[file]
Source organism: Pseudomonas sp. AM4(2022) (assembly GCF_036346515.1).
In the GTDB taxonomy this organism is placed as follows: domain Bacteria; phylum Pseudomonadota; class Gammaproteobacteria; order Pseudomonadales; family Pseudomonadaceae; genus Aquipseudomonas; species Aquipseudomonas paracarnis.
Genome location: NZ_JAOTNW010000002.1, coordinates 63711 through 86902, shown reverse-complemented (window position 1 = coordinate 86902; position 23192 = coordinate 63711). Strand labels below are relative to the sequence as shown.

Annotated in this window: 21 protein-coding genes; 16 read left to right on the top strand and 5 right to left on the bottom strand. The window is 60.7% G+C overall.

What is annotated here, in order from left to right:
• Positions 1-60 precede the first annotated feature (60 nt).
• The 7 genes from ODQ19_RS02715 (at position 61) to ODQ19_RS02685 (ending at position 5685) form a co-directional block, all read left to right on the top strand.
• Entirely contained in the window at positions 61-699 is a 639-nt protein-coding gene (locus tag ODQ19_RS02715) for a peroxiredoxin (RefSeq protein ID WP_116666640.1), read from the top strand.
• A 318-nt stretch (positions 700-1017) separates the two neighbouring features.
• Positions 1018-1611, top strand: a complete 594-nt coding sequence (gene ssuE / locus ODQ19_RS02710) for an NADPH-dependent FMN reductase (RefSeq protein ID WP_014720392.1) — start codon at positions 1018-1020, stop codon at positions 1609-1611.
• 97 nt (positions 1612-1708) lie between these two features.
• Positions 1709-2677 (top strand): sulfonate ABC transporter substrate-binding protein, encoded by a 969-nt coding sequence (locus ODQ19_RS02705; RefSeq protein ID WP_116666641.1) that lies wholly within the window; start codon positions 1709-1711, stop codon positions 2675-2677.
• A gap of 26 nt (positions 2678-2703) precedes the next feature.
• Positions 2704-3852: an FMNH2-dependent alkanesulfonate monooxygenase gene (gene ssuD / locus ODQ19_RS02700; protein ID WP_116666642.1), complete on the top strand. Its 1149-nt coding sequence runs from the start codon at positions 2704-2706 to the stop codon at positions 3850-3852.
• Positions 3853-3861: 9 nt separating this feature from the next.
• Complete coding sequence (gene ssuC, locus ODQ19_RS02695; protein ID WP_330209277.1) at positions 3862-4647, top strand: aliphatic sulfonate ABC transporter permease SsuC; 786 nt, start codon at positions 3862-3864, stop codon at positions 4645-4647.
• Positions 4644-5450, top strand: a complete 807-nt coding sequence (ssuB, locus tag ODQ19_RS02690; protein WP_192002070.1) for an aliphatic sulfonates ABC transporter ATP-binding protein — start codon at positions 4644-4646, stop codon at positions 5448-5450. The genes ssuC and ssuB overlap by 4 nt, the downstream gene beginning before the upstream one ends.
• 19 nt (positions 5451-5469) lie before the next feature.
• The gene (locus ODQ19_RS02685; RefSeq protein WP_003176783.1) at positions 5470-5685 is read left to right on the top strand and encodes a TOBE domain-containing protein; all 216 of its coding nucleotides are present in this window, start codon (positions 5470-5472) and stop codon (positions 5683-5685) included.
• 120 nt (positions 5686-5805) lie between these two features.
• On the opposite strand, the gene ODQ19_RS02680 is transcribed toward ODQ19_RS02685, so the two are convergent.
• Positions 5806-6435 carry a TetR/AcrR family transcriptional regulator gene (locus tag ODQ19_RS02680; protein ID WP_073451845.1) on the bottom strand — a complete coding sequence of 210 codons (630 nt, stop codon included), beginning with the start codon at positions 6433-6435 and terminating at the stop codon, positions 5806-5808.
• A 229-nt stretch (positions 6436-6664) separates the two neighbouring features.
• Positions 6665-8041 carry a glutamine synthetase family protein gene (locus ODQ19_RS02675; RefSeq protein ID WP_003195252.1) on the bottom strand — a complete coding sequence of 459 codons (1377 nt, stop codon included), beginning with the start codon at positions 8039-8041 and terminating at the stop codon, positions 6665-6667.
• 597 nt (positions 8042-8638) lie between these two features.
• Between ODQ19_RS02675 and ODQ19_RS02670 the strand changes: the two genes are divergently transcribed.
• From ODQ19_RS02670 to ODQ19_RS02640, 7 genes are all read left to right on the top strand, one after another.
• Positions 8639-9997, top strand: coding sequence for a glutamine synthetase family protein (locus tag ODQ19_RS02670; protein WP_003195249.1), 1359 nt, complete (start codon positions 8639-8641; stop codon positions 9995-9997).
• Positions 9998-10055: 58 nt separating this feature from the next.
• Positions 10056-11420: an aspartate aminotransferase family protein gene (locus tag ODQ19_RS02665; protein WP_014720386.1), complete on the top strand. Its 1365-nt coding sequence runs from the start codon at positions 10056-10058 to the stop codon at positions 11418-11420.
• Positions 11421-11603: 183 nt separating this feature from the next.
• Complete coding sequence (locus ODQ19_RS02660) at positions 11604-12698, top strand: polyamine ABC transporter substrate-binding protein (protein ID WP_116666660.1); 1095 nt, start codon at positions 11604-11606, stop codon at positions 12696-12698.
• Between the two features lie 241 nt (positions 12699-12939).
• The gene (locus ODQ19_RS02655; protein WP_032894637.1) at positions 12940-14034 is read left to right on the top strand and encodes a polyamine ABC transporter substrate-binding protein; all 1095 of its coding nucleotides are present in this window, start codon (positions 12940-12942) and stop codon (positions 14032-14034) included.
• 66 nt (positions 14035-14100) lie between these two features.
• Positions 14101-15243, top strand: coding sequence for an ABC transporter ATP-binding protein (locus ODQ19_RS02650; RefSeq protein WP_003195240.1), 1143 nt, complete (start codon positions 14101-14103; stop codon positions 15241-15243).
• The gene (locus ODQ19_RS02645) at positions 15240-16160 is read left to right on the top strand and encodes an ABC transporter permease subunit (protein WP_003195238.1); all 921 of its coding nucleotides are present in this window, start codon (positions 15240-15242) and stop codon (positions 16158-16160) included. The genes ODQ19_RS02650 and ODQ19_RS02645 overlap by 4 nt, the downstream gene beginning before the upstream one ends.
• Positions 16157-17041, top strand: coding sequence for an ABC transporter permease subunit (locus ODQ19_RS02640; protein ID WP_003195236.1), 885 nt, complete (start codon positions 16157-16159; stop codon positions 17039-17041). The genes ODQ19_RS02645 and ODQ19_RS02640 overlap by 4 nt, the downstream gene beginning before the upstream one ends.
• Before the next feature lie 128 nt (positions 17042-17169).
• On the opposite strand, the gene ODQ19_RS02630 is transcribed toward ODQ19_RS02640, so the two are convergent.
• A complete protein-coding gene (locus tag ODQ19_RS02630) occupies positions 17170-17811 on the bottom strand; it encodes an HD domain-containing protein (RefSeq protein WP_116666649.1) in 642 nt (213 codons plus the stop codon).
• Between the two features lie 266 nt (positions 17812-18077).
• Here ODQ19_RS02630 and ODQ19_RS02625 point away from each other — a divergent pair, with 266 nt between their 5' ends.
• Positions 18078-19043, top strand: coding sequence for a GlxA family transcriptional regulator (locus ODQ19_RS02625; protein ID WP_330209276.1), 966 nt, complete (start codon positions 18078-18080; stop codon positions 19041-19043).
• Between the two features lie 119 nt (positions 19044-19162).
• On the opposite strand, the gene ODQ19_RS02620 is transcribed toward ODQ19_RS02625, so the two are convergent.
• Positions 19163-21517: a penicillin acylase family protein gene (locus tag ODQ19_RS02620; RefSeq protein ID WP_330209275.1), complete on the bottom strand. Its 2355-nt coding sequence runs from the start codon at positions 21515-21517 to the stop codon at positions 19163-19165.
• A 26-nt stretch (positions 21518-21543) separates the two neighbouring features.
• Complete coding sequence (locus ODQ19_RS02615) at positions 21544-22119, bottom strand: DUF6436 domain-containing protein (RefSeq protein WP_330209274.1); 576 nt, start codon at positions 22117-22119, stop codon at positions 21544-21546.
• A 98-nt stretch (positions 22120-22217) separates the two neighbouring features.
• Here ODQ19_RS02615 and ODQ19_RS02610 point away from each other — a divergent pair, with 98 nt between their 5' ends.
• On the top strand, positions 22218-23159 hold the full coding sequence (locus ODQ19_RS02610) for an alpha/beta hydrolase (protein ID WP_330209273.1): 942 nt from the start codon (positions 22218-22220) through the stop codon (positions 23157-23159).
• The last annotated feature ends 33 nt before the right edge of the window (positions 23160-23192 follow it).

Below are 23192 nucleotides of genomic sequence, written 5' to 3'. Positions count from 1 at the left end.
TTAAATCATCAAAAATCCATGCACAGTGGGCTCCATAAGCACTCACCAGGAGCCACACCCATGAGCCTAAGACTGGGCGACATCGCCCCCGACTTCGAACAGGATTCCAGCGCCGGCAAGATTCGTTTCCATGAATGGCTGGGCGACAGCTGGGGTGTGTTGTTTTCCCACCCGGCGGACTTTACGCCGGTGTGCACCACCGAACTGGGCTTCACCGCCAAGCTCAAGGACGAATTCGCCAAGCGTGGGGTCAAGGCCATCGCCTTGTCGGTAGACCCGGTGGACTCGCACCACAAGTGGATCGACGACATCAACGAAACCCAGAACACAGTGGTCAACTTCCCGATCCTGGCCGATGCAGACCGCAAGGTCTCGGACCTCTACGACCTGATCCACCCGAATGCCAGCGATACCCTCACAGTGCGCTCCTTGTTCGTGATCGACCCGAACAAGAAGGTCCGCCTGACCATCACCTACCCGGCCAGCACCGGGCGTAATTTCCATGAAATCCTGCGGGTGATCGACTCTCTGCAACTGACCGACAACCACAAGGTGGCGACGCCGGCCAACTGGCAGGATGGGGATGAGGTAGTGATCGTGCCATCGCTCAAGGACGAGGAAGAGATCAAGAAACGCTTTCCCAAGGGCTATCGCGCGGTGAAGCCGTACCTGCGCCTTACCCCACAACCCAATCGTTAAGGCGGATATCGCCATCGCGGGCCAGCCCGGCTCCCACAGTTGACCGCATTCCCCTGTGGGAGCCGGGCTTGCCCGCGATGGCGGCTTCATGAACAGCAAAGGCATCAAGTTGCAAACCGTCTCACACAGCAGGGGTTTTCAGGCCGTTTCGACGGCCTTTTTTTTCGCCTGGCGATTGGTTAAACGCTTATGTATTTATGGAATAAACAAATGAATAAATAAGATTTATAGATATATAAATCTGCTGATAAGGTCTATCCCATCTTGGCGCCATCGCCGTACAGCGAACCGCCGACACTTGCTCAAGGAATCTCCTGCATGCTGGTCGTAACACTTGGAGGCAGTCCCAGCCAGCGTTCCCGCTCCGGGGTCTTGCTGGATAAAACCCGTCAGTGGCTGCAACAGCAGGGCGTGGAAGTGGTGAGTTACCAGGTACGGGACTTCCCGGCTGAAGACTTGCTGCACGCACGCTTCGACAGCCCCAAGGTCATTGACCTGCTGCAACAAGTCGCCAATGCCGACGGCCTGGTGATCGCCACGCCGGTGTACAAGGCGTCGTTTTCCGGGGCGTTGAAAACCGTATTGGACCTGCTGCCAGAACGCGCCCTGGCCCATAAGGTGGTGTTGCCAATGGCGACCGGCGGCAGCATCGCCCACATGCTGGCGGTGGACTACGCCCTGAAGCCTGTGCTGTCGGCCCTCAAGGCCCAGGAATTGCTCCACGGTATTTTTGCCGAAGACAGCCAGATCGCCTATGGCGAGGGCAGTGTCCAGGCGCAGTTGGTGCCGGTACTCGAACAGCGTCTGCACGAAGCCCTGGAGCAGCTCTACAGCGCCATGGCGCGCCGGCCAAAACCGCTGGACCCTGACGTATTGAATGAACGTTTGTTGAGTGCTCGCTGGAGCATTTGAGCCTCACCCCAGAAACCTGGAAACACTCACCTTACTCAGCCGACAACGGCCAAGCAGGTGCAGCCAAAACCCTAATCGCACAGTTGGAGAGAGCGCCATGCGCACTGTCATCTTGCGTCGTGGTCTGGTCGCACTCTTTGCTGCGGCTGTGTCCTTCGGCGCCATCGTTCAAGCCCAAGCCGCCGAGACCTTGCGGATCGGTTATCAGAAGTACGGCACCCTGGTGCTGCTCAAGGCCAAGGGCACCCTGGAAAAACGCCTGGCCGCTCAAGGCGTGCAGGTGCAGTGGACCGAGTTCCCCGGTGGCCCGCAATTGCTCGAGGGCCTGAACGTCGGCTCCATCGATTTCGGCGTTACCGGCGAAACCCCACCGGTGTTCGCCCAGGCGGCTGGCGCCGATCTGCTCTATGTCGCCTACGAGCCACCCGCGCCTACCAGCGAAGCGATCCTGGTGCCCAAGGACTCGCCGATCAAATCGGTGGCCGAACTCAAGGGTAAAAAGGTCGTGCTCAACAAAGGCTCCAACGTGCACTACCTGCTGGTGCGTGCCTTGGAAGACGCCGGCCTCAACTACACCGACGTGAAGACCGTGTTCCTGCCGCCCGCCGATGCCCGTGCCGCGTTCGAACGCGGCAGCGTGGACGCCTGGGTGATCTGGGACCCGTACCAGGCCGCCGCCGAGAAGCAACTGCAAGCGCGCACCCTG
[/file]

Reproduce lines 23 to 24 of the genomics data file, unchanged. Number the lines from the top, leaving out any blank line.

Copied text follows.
• A 229-nt stretch (positions 6436-6664) separates the two neighbouring features.
• Positions 6665-8041 carry a glutamine synthetase family protein gene (locus ODQ19_RS02675; RefSeq protein ID WP_003195252.1) on the bottom strand — a complete coding sequence of 459 codons (1377 nt, stop codon included), beginning with the start codon at positions 8039-8041 and terminating at the stop codon, positions 6665-6667.